OUR SECOND STRING Music grand opening weekend started Friday night with Blues In The District. We had a boat-load of people in the store before it started, partied in the park with the awesome Laurie Morvan Band, then opened the store back up about 9 p.m.
Laurie was losing her voice and under the weather but was a trooper and a half. She played a couple of guitars, smiled and signed autographs and gave me a guitar pick I will treasure and frame. She had shows the next day in St. Louis and today in her hometown of Plainfield, up by Chicago. Sadly she has had to cancel her Plainfield gig due to laryngitis. I am sure she is in much need of a good rest. On a much smaller scale I can relate to the weekend grind. I know all she wanted to do was go to bed, but she couldn't have been more gracious and nice. Her family was with her as well and the guys and gal in her band were all smiles.
Our Saturday started heating up at about 10 a.m. and it never slowed down until the end of the day. At about 2:30, the amazing Ray Burke and his Los Angeles band, The Green Almighty, came in and by then you could hardly move, and we have a pretty big store. My guess is there were 80 to 100 people sardined in Second String Music, most to see Ray and his guys.
A lot of bands hide behind sheer volume and bluster. To play acoustically is to put yourself out there, and you have to be a musician, not a sledgehammer drill sargeant.
Tim Neighbors has one of the best rock and roll voices I have ever heard. Patrick Eck borrowed a Dean acoustic and made it sing (and he loved the guitar too). Ray's Martin acoustic bass bottomed and drove everything and drummer Charles Eck used a washboard and a conga.
They. Can. Play. And I'm a fan for life. CDs available in the store, by the way.
We finally trickled everybody out of there by 6:30, power napped and headed for Johnny Bang Bang's on the river. The place was packed already by 8:30 and the three bands didn't disappoint.
It's been a decade or so since Groove Stick was around, but powered by drummer Steve Cowser and singer Dennis Hibbard, they looked like they'd stepped on stage all week. Then came the much anticipated Forever reunion, a Quincy powerhouse of a band that came an inch from making it to the big-time but hadn't played here in 25 years.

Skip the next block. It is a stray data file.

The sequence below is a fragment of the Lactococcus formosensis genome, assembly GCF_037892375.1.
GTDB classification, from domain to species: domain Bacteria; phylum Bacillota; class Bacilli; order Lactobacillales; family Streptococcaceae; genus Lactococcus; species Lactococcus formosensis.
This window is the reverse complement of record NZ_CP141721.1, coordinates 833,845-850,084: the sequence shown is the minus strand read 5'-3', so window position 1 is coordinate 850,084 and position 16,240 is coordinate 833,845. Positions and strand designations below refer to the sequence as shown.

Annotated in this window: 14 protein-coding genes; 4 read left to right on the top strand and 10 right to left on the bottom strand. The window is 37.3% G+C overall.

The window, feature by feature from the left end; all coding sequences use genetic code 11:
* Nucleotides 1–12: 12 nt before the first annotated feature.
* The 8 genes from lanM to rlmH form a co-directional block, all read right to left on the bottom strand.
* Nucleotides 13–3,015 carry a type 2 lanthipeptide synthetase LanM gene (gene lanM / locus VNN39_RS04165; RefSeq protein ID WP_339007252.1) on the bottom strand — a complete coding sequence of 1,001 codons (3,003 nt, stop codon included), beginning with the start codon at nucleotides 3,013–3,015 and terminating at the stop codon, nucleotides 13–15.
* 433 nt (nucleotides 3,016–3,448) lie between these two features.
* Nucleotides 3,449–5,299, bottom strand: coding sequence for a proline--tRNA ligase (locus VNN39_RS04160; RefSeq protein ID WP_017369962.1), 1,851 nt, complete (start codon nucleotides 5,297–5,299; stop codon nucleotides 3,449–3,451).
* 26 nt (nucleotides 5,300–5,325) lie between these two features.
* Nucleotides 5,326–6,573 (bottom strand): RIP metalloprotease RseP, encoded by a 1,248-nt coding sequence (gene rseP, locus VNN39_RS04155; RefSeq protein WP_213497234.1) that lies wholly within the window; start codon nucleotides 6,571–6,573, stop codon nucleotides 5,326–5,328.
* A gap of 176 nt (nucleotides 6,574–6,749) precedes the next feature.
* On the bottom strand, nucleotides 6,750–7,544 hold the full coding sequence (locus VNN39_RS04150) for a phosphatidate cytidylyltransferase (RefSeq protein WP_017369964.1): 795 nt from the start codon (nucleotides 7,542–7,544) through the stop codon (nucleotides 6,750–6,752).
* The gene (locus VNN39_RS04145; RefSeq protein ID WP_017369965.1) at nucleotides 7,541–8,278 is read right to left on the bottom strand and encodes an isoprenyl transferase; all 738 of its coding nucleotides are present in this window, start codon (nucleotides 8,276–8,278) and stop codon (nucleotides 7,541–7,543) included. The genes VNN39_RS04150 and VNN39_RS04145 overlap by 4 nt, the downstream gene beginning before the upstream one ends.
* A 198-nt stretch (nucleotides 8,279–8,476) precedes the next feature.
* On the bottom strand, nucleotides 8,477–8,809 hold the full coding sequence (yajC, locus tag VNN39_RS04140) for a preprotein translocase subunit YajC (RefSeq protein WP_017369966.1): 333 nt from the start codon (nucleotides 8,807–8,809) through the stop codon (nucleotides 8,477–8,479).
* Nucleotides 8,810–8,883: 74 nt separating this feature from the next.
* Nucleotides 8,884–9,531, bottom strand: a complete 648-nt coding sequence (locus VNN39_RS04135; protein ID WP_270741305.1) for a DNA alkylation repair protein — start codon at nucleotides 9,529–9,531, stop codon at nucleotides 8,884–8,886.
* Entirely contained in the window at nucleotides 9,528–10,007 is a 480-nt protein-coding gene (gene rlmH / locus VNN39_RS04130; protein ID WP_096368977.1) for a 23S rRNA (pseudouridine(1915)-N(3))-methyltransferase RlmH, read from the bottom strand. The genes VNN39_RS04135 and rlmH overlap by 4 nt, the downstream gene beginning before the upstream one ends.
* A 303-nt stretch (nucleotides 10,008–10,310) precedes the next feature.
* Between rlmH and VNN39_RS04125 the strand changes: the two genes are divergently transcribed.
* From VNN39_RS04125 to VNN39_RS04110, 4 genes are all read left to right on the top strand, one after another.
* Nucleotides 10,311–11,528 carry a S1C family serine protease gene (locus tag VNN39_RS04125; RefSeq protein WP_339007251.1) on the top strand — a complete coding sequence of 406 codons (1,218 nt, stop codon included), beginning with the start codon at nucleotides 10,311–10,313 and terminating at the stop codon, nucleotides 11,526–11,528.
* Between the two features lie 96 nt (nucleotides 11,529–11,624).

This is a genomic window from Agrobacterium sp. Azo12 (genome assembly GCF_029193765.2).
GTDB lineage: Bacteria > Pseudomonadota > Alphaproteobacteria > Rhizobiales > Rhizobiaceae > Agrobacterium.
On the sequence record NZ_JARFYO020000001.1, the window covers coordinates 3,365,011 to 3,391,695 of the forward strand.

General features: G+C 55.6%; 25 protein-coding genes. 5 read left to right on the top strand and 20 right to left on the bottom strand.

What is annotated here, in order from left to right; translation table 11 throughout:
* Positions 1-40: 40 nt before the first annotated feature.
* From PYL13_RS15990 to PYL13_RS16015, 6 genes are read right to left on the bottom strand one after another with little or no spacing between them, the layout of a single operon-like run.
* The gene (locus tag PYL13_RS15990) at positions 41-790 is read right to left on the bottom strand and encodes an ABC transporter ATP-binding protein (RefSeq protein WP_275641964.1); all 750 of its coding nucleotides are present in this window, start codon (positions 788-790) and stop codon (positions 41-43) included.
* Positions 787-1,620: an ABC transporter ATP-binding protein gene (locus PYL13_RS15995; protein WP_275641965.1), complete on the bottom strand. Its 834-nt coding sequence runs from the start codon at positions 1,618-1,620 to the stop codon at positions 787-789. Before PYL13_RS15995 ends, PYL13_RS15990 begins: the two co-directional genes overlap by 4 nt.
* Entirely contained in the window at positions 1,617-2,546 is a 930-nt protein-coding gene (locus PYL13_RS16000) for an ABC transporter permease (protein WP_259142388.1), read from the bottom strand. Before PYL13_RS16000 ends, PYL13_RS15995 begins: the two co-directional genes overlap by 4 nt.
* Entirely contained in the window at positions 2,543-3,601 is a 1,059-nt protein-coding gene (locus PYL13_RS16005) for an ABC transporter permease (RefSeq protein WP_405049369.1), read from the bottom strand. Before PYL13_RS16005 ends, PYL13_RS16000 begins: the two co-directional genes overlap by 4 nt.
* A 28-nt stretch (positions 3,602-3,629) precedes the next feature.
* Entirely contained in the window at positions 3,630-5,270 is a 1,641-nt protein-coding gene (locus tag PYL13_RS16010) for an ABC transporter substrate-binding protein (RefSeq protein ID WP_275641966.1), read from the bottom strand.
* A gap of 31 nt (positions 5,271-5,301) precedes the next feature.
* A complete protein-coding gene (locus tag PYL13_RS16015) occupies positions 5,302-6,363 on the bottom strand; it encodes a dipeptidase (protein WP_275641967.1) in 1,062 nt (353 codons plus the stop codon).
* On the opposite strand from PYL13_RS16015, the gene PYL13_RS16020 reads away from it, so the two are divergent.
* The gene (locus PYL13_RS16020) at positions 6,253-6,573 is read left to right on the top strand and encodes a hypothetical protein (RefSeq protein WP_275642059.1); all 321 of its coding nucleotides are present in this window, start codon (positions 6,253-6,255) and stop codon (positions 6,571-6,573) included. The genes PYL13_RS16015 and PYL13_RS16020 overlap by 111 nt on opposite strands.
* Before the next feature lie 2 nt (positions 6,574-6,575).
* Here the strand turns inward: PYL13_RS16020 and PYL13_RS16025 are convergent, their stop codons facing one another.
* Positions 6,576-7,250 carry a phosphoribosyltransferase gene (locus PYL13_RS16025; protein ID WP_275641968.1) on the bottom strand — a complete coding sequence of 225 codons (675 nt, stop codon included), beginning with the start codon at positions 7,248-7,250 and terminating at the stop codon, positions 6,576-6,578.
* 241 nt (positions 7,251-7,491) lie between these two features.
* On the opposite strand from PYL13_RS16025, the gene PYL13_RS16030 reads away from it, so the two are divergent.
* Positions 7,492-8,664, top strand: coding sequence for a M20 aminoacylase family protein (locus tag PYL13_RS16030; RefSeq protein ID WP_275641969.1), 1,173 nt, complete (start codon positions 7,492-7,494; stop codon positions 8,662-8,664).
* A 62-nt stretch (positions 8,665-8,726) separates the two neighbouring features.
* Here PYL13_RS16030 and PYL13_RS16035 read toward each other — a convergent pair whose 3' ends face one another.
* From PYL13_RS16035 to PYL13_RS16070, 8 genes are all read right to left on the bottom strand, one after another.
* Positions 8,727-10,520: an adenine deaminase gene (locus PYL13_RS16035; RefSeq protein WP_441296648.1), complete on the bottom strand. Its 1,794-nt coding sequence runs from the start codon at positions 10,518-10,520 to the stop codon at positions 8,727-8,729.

They tore it down with volume and energy, and I especially have to give love to Jim Bier, who played guitar with Forever because the original guitarist opted out for the reunion. Jim will be teaching guitar lessons at the store starting next month and is one of those rare guys who knows when and where to play in songs. The guys in the band seemed stunned by the huge reception they got and they sounded amazing.
Finally, the Green Almighty took the stage and it was great to see so many people sticking around despite the fact it was almost midnight. It's hard to describe their sound - funky and in-your-face, groove-laced, creative, everybody on the same page, a vocalist with serious range and four guys who enjoy being on the stage.
You cannot fake enthusiasm and the sheer joy of playing. They are the best live band I've seen in many, many years. All I saw on the packed first-floor were people laughing and smiling and having the best time of their lives.
Ray and his guys gave us a couple of shoutouts from the stage. You can spend a lot of money on ads, but real appreciation and kind words from new friends in a packed venue are our best PR.
So, as Sunday morning falls along with the much-needed rain, Sheryl and I say a huge thank you to the bands, people and city of Quincy for making our lives a wild rock and roll ride.
What's everybody doing next weekend?
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